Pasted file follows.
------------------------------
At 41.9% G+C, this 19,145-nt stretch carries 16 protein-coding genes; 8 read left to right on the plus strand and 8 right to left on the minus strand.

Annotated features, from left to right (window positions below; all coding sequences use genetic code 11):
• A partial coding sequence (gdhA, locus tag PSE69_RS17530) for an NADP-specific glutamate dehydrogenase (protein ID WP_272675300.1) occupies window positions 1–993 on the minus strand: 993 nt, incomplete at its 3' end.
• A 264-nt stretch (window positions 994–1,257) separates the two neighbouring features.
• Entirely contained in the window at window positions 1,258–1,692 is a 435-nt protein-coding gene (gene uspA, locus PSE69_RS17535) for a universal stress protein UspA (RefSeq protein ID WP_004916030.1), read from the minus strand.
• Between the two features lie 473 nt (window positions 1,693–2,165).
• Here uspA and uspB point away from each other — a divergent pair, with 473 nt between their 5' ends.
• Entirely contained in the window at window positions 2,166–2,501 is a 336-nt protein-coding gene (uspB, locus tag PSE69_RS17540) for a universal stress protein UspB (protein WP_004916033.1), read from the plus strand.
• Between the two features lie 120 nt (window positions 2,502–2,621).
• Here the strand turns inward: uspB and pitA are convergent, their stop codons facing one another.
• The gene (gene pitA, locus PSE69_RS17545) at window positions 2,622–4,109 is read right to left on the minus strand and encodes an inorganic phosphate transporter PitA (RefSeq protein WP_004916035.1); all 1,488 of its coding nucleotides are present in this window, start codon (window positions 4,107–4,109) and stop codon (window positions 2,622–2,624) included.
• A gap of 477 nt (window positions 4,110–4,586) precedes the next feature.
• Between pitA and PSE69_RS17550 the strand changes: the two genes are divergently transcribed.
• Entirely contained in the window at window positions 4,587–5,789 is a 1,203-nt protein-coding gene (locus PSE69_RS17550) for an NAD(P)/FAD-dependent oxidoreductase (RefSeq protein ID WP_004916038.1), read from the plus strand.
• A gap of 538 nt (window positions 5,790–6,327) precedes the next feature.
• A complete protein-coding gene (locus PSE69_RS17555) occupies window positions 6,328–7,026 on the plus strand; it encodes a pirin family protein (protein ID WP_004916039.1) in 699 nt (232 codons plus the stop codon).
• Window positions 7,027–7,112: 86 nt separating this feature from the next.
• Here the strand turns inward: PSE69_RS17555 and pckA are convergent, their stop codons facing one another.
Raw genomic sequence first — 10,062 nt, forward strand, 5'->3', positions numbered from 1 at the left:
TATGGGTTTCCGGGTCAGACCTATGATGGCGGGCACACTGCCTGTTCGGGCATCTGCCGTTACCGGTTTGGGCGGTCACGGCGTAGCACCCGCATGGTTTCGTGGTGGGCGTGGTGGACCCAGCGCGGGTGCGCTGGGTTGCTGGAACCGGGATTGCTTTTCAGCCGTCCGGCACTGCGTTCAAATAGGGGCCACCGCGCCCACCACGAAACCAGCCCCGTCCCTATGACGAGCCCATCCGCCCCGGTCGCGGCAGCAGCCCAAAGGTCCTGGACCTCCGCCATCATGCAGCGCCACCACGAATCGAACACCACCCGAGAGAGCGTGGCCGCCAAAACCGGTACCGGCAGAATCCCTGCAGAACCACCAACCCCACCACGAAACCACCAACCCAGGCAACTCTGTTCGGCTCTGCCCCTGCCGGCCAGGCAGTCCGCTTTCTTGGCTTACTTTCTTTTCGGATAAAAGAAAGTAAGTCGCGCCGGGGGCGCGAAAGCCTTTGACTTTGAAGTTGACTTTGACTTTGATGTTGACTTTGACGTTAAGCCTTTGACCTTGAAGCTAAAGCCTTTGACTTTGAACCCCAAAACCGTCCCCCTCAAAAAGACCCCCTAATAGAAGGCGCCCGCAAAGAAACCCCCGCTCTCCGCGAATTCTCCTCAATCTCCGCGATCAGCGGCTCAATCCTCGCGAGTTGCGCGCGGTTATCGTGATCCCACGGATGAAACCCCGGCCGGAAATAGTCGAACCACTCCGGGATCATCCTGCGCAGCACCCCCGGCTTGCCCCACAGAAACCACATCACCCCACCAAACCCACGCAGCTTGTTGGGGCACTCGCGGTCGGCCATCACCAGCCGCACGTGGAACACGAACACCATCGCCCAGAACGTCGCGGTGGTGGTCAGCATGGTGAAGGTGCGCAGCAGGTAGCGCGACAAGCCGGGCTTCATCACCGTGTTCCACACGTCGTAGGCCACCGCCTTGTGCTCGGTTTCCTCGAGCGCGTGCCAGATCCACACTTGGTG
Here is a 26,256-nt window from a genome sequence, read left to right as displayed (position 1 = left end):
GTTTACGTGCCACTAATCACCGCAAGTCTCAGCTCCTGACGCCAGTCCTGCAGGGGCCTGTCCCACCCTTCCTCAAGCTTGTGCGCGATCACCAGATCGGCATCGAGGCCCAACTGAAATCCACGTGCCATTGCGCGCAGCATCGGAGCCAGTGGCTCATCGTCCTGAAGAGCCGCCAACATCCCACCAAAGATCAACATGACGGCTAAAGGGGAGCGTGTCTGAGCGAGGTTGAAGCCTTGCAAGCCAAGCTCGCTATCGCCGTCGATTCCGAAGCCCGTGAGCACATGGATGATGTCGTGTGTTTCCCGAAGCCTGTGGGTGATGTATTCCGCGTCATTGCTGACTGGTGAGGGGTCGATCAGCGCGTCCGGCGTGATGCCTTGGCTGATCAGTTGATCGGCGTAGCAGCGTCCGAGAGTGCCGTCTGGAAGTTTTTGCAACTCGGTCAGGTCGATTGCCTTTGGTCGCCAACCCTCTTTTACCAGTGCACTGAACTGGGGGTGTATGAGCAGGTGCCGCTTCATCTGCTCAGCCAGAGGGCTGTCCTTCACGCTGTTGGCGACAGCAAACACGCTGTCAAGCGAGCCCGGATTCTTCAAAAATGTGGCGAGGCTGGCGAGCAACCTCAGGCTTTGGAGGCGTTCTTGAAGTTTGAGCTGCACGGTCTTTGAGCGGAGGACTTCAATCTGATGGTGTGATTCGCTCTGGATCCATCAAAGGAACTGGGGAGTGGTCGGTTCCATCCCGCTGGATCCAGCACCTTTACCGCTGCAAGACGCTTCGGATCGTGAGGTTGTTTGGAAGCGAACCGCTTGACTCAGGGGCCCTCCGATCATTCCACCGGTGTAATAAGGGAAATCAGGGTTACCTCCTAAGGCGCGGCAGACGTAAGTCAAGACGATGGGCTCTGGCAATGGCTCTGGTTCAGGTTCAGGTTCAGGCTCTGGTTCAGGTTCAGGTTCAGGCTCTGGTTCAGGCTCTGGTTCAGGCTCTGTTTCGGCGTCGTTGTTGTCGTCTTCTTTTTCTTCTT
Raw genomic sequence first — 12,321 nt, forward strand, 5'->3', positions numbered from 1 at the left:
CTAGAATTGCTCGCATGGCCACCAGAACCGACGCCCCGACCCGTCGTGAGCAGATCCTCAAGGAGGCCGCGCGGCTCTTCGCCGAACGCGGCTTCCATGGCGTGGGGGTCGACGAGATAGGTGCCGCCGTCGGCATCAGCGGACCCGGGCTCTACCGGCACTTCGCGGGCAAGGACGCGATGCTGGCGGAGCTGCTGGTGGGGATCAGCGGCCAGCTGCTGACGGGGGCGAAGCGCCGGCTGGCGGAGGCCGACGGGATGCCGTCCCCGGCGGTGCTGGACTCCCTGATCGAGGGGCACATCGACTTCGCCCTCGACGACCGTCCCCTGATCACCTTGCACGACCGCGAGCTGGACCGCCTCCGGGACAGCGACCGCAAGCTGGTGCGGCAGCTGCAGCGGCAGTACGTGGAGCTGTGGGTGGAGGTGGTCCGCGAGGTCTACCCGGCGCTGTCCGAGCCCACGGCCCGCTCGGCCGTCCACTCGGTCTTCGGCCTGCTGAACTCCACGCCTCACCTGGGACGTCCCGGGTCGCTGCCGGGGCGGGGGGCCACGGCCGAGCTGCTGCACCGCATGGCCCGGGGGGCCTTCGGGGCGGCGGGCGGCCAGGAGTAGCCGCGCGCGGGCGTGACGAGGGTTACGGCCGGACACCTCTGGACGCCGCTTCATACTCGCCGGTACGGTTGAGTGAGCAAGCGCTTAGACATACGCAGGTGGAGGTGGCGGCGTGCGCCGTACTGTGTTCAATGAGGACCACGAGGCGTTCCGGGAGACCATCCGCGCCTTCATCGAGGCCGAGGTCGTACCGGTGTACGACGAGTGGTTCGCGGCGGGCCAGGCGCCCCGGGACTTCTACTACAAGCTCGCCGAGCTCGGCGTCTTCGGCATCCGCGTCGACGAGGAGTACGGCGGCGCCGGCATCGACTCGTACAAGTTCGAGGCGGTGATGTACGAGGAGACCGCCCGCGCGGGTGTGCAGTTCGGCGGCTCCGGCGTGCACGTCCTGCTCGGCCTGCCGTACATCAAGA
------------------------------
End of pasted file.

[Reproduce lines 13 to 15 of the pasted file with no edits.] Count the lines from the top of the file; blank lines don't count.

• Between pitA and PSE69_RS17550 the strand changes: the two genes are divergently transcribed.
• Entirely contained in the window at window positions 4,587–5,789 is a 1,203-nt protein-coding gene (locus PSE69_RS17550) for an NAD(P)/FAD-dependent oxidoreductase (RefSeq protein ID WP_004916038.1), read from the plus strand.
• A gap of 538 nt (window positions 5,790–6,327) precedes the next feature.